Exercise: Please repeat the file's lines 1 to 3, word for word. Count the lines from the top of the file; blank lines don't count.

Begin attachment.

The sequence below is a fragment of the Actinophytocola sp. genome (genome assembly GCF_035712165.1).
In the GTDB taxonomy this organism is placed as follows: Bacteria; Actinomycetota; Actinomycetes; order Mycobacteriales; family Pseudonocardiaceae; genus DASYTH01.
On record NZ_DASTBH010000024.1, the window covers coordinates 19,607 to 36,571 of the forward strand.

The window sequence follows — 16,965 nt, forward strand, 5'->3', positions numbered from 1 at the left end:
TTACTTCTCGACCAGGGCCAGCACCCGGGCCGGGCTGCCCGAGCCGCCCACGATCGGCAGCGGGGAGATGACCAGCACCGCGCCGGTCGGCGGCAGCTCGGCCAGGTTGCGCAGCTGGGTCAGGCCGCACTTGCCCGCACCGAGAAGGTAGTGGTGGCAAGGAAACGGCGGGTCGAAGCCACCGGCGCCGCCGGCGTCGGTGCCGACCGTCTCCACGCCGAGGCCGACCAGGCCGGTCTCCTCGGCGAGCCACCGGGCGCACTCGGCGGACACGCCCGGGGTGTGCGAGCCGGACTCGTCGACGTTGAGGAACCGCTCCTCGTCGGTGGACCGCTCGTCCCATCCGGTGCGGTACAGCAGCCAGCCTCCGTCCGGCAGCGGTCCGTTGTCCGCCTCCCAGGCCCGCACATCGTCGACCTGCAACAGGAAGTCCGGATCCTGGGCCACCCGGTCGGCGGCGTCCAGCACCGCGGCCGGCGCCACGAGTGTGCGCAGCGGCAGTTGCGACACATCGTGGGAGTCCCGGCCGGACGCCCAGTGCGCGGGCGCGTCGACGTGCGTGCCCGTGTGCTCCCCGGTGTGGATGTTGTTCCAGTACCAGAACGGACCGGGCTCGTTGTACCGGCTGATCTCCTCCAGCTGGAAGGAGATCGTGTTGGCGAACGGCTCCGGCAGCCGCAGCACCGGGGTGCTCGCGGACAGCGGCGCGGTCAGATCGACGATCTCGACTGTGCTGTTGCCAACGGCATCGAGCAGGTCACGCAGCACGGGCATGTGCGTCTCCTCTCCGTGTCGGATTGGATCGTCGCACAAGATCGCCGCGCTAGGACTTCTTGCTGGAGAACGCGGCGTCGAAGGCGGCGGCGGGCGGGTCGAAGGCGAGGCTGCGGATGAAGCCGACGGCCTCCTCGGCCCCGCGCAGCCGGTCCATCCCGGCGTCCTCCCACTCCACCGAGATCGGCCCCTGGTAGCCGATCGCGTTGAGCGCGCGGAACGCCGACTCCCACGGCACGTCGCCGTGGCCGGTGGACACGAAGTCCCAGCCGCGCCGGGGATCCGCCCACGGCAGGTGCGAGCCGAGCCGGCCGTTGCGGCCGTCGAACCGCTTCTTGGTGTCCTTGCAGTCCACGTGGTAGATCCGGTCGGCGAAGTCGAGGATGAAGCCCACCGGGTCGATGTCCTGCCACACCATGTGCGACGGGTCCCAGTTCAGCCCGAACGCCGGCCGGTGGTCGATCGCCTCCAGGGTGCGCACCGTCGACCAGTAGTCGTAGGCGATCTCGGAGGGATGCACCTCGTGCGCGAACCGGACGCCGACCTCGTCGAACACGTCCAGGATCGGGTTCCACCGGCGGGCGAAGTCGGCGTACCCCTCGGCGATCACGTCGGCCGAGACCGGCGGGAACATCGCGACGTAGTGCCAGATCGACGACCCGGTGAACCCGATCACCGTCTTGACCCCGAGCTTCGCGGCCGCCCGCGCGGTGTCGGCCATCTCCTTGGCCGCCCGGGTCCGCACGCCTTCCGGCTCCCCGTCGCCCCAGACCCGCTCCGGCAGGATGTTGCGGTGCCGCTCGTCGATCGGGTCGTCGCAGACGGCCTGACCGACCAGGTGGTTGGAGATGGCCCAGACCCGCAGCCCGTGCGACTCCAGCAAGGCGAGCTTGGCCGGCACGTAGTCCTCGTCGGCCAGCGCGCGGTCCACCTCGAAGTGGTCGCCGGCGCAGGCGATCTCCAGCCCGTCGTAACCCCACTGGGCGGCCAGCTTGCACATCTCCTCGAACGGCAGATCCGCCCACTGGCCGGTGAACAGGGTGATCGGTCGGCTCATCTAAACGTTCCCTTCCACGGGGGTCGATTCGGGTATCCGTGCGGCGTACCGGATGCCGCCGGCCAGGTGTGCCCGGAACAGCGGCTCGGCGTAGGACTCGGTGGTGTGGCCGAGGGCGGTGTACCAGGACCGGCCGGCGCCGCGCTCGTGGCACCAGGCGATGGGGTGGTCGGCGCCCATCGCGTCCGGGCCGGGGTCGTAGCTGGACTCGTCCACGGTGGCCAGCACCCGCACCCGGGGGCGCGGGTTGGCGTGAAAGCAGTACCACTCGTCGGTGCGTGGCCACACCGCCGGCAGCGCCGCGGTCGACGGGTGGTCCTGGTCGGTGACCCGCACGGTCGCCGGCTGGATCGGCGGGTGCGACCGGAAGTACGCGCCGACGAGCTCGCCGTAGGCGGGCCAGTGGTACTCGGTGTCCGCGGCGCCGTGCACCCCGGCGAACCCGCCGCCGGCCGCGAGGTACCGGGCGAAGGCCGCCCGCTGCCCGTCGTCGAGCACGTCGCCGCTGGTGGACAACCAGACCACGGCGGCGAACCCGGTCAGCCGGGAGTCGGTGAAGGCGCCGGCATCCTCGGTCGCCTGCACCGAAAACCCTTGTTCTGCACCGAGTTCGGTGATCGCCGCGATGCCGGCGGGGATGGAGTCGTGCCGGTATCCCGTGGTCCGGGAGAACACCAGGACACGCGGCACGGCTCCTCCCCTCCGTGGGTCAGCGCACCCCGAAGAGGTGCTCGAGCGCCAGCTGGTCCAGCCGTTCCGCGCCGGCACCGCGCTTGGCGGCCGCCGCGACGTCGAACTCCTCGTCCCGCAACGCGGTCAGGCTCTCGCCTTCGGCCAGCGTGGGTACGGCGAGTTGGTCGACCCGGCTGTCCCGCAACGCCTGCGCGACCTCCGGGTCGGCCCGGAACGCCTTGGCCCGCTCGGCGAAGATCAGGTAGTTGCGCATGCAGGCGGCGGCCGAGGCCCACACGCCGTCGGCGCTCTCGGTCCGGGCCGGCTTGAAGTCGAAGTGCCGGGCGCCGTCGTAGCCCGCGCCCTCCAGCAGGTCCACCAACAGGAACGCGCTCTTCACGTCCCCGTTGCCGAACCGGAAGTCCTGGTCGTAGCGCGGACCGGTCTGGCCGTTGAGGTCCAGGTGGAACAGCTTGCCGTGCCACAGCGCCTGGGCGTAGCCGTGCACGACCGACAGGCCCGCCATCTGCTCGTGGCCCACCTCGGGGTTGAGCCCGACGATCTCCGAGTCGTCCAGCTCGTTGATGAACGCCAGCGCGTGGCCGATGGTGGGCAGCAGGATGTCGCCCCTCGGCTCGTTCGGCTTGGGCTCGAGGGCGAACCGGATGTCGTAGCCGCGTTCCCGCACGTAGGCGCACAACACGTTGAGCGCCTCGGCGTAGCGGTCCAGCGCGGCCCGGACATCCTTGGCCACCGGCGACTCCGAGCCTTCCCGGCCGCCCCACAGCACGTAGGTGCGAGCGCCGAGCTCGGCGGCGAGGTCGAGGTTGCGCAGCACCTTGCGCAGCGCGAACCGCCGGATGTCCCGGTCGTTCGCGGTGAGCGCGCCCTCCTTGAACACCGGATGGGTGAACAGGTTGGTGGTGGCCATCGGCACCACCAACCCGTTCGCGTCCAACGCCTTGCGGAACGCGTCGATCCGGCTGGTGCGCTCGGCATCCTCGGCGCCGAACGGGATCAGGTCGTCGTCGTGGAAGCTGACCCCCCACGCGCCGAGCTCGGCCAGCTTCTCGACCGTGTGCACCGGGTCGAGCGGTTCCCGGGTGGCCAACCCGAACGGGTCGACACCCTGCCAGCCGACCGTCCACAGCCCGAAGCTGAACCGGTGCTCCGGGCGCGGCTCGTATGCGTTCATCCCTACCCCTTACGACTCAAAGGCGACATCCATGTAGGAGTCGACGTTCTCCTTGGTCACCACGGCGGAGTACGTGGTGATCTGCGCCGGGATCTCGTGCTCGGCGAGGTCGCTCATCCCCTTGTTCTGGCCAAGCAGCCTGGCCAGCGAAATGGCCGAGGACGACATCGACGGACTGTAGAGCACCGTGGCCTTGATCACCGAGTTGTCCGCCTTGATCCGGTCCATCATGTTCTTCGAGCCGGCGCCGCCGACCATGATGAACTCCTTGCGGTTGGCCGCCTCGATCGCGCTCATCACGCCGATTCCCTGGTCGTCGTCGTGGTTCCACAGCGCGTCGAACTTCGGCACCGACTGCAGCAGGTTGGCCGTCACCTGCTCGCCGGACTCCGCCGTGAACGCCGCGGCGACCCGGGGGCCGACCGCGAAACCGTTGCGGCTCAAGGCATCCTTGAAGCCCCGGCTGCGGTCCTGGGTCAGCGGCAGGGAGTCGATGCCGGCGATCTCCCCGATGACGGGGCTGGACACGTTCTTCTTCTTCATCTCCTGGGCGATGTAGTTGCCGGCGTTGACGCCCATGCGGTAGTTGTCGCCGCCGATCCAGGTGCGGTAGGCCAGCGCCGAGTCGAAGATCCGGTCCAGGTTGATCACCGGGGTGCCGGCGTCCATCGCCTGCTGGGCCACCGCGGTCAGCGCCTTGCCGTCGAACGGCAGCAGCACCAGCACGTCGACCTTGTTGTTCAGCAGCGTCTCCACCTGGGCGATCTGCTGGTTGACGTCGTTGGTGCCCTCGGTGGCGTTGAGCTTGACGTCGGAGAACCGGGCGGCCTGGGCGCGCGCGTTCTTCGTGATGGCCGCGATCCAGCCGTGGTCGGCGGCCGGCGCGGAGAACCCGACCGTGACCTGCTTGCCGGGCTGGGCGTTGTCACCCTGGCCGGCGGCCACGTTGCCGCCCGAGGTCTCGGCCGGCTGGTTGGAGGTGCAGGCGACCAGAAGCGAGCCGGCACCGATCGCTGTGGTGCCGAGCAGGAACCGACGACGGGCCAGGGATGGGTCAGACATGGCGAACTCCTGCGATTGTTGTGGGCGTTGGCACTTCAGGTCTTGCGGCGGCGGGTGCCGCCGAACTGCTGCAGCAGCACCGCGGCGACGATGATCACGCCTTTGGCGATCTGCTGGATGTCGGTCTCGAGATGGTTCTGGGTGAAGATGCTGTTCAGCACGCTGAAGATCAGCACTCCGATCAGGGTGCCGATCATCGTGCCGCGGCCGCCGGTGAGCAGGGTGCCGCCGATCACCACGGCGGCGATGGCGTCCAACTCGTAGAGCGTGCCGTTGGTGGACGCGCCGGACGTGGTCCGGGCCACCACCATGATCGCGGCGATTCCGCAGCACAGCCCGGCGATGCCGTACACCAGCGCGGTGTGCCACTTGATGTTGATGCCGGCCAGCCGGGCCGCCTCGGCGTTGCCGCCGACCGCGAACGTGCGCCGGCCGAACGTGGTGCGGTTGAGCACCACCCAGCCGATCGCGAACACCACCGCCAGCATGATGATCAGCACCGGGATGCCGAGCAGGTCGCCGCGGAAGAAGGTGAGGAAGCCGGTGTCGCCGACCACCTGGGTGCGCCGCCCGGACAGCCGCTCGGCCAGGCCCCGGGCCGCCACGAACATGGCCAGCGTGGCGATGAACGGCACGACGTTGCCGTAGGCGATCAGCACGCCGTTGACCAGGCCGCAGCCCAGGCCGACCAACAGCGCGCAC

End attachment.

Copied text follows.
The sequence below is a fragment of the Actinophytocola sp. genome (genome assembly GCF_035712165.1).
In the GTDB taxonomy this organism is placed as follows: Bacteria; Actinomycetota; Actinomycetes; order Mycobacteriales; family Pseudonocardiaceae; genus DASYTH01.
On record NZ_DASTBH010000024.1, the window covers coordinates 19,607 to 36,571 of the forward strand.